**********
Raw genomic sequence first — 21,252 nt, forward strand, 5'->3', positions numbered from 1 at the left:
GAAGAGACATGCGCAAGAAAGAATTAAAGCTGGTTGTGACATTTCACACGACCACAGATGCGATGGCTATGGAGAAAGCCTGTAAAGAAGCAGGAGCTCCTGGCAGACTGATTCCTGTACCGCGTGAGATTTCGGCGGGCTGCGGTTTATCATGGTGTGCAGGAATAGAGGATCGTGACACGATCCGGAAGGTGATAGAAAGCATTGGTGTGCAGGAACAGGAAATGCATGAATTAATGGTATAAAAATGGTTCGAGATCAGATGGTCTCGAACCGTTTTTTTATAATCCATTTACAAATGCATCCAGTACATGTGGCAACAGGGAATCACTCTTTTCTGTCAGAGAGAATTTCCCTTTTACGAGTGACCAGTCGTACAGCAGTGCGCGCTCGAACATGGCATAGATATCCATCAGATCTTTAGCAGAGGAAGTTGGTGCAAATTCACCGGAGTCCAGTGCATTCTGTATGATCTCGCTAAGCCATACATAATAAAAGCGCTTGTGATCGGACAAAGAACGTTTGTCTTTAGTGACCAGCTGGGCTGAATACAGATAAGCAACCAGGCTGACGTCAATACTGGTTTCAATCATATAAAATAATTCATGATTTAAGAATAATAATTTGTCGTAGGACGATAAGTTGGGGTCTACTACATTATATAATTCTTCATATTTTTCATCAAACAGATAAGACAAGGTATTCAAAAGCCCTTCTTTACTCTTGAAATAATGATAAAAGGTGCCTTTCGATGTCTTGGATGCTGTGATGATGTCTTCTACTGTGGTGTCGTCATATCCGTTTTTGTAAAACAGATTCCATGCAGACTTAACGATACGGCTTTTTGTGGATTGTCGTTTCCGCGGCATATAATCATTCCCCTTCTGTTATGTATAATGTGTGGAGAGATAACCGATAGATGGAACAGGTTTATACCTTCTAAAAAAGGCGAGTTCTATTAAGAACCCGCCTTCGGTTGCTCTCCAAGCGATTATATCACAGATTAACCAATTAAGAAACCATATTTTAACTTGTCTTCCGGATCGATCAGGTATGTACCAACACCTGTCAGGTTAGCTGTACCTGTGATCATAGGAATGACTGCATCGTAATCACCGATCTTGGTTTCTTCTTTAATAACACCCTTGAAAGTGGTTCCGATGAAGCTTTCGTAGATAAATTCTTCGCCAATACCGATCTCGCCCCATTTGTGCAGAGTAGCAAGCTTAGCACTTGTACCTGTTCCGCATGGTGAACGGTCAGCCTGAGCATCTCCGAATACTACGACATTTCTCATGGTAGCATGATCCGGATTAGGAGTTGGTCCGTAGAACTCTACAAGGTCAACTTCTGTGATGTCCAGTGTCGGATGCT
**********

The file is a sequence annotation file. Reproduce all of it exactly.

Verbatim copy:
Raw genomic sequence first — 21,252 nt, forward strand, 5'->3', positions numbered from 1 at the left:
GAAGAGACATGCGCAAGAAAGAATTAAAGCTGGTTGTGACATTTCACACGACCACAGATGCGATGGCTATGGAGAAAGCCTGTAAAGAAGCAGGAGCTCCTGGCAGACTGATTCCTGTACCGCGTGAGATTTCGGCGGGCTGCGGTTTATCATGGTGTGCAGGAATAGAGGATCGTGACACGATCCGGAAGGTGATAGAAAGCATTGGTGTGCAGGAACAGGAAATGCATGAATTAATGGTATAAAAATGGTTCGAGATCAGATGGTCTCGAACCGTTTTTTTATAATCCATTTACAAATGCATCCAGTACATGTGGCAACAGGGAATCACTCTTTTCTGTCAGAGAGAATTTCCCTTTTACGAGTGACCAGTCGTACAGCAGTGCGCGCTCGAACATGGCATAGATATCCATCAGATCTTTAGCAGAGGAAGTTGGTGCAAATTCACCGGAGTCCAGTGCATTCTGTATGATCTCGCTAAGCCATACATAATAAAAGCGCTTGTGATCGGACAAAGAACGTTTGTCTTTAGTGACCAGCTGGGCTGAATACAGATAAGCAACCAGGCTGACGTCAATACTGGTTTCAATCATATAAAATAATTCATGATTTAAGAATAATAATTTGTCGTAGGACGATAAGTTGGGGTCTACTACATTATATAATTCTTCATATTTTTCATCAAACAGATAAGACAAGGTATTCAAAAGCCCTTCTTTACTCTTGAAATAATGATAAAAGGTGCCTTTCGATGTCTTGGATGCTGTGATGATGTCTTCTACTGTGGTGTCGTCATATCCGTTTTTGTAAAACAGATTCCATGCAGACTTAACGATACGGCTTTTTGTGGATTGTCGTTTCCGCGGCATATAATCATTCCCCTTCTGTTATGTATAATGTGTGGAGAGATAACCGATAGATGGAACAGGTTTATACCTTCTAAAAAAGGCGAGTTCTATTAAGAACCCGCCTTCGGTTGCTCTCCAAGCGATTATATCACAGATTAACCAATTAAGAAACCATATTTTAACTTGTCTTCCGGATCGATCAGGTATGTACCAACACCTGTCAGGTTAGCTGTACCTGTGATCATAGGAATGACTGCATCGTAATCACCGATCTTGGTTTCTTCTTTAATAACACCCTTGAAAGTGGTTCCGATGAAGCTTTCGTAGATAAATTCTTCGCCAATACCGATCTCGCCCCATTTGTGCAGAGTAGCAAGCTTAGCACTTGTACCTGTTCCGCATGGTGAACGGTCAGCCTGAGCATCTCCGAATACTACGACATTTCTCATGGTAGCATGATCCGGATTAGGAGTTGGTCCGTAGAACTCTACAAGGTCAACTTCTGTGATGTCCAGTGTCGGATGCT